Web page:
Are you even a blogger if the Szechenyi thermal baths aren’t on your Instagram feed? The Hungarian capital seems to be the destination of choice for us internetty folk, but I’ve always had it in the back of my mind since part of my extended family hails from there. In reality it was only after hearing about the good weather and reasonable prices, that I finally added it to my must-visit list. After the mess that is Brexit, I’m keen to find places in Europe that don’t cost the earth and won’t make me feel uncomfortable being a black woman.
As I mentioned in my previous birthday post, I wanted to try and have a bit more of a relaxing city break. I’m always tempted to maximise all the content opportunities whenever I go away but it’s also nice to just focus on the experience and snap whenever you feel inclined. I had a vague list of things to do, but kept an open mind and was happy to mess around with Lucy & Carrie at times.
Read on to find out how we spent 72 hours in the city!
Find a Cosy Airbnb
First things first, the city is split up into two parts separated by the river Danube, with Buda being the grander side and Pest a little more Shoreditch-y. The latter is probably where you’ll want to stay, since it’s home to the Jewish Quarter and all the eclectic ruin pubs (more on that later). Since we like a good night’s sleep, we picked an Airbnb that was close enough to the action and everything was pretty peaceful (apart from the old lady downstairs who would occasionally swear at us in Hungarian).
We may have pushed ourselves a little too far with our 20,000+ step count in 30 degree heat, so I’d recommend staying a little closer to the main road Erzsébet krt, (handy if you need to drop your luggage off into storage). If you’re near a Roni ABC (I guess it’s a bit like Costcutter) then make sure you stock up on the chocolate swirl pastries for breakfast.
Get Your Bearings
I do love a walking tour. It’s a great way to get your bearings early on and tick off most of the main sites in one go. Like most cities, Free Budapest Tours offer a mixture of general and more focused walks, where you offer a pay-what-you-wish tip at the end. Although it seemed like there would be hundreds of us bargain-hunters roaming the streets, we were quickly split up into four workable groups and off we went.
We were treated to a crash course in Hungarian history and it’s always great to have a bit of context whenever you’re looking at the architecture. The guides are great at sharing random facts and tips on what to avoid and it’s a good chance to figure out what a destination is about. I looked out for coworking spaces, start ups and street art amongst the more traditional spots (this bike tour seems great if you want see the more creative, lesser-known areas).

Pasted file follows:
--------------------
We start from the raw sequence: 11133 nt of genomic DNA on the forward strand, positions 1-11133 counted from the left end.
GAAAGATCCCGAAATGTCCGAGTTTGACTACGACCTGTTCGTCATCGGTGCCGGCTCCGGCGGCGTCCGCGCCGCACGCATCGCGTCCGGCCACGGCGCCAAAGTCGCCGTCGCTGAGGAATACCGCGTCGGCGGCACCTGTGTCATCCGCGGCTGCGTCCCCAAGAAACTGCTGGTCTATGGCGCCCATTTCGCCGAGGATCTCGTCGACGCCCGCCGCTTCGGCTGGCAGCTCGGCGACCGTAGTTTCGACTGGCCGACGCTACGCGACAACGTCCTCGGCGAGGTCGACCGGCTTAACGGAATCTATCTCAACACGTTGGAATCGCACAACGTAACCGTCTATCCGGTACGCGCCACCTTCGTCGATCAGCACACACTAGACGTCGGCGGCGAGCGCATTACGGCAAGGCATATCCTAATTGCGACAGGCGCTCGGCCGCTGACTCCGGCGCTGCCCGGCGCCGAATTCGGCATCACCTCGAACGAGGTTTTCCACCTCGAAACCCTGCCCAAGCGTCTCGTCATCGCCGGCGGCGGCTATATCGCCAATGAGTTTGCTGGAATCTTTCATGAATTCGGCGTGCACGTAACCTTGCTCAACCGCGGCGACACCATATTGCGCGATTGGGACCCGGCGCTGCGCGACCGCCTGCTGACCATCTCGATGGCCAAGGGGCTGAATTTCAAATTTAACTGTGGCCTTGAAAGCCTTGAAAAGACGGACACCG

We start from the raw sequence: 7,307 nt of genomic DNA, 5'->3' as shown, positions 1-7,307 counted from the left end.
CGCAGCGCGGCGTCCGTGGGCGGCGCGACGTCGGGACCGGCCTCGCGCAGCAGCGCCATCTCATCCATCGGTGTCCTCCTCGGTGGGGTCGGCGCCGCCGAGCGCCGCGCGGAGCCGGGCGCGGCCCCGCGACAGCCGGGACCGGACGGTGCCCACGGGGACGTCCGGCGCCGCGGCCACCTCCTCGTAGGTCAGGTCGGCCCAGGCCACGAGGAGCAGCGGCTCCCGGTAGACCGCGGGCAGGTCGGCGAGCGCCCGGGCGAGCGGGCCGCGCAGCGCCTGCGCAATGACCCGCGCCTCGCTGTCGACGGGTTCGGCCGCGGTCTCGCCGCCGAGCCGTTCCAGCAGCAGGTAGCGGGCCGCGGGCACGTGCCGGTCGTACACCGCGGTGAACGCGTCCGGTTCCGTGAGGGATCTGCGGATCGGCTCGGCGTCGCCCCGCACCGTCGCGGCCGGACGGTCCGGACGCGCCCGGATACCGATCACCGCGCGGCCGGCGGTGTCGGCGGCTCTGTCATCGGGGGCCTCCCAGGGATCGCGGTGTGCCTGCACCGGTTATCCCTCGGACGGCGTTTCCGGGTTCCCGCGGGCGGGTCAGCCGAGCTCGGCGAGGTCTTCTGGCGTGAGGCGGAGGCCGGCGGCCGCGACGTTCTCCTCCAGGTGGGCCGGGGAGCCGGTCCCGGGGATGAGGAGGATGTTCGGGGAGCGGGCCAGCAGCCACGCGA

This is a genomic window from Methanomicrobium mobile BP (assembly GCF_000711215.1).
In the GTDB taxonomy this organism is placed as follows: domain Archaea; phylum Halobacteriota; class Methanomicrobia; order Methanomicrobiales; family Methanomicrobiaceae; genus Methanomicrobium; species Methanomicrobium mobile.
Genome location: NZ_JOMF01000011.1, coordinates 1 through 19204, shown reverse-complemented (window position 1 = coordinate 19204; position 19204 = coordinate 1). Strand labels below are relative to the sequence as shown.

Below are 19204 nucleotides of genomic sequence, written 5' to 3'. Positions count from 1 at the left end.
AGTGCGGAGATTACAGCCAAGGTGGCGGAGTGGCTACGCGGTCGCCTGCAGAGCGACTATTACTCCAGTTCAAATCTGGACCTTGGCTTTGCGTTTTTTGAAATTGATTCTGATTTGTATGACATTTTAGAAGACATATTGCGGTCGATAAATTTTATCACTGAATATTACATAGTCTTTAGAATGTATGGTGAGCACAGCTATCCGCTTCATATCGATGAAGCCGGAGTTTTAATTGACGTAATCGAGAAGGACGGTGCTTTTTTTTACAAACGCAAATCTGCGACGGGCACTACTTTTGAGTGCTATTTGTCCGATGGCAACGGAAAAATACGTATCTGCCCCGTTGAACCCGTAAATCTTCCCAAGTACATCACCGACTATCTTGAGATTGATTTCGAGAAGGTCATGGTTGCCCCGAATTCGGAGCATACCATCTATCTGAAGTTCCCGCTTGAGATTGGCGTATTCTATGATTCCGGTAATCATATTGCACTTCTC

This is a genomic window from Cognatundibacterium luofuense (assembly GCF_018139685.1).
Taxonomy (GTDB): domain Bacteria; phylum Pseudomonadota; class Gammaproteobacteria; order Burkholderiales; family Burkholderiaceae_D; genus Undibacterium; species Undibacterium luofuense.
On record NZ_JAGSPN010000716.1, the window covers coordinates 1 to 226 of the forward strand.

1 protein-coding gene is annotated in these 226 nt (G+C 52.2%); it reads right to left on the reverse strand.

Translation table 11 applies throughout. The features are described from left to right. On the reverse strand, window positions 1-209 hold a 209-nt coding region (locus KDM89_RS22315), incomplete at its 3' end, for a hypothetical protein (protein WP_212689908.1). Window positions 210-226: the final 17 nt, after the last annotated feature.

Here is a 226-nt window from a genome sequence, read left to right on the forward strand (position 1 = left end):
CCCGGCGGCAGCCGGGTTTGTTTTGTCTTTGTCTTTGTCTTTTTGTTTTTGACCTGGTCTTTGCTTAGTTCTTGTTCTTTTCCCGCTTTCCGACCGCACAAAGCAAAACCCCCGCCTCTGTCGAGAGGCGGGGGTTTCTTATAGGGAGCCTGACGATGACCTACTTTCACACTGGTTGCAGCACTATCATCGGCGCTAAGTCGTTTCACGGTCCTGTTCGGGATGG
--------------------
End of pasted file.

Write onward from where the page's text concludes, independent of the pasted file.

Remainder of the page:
If you want to explore further, then entrance prices are pretty reasonable. It costs about £1.50 to visit the tower at St Stephen’s Basilica and about £2.30 if you want to visit the upper levels of Fisherman’s Bastion. Get there early if you want to make the most of the fairytale-worthy location.
Explore The Ruin Pubs
I’d heard so much about the ruin pubs of Budapest prior to visiting and for someone who goes out out once in a blue moon, I had a surprising amount of fun. The reason behind these quirky establishments is that many buildings in the Jewish Quarter had been left abandoned during the war, so locals took them over and adorned them with random furnishings. The result is a bit of an eclectic, slightly studenty vibe that feels authentic. Most of the action takes place in courtyards and across several labrinth-like rooms. You can pop to most during the day for a bite to eat and later on they completely transform.
Everyone kept telling us to go to Szimpla Kert and normally I’m a bit sceptical of places that are hyped up so much. We stopped by on my birthday night to see what all the fuss was about and ended up staying till closing time, dancing to the likes of The Spice Girls and Cotton Eye Joe. Sometimes a girl just needs her cheesy pop fix, okay?! It was such a good night, primarily because there’s none of the London issues (weather, getting home, crazy prices) and everyone’s in a chatty sort of mood. Kőleves Vendéglő and Kuplung also drew us in with their colourful courtyards and reasonably-priced cocktails.
Go Insta-Crazy At Liberte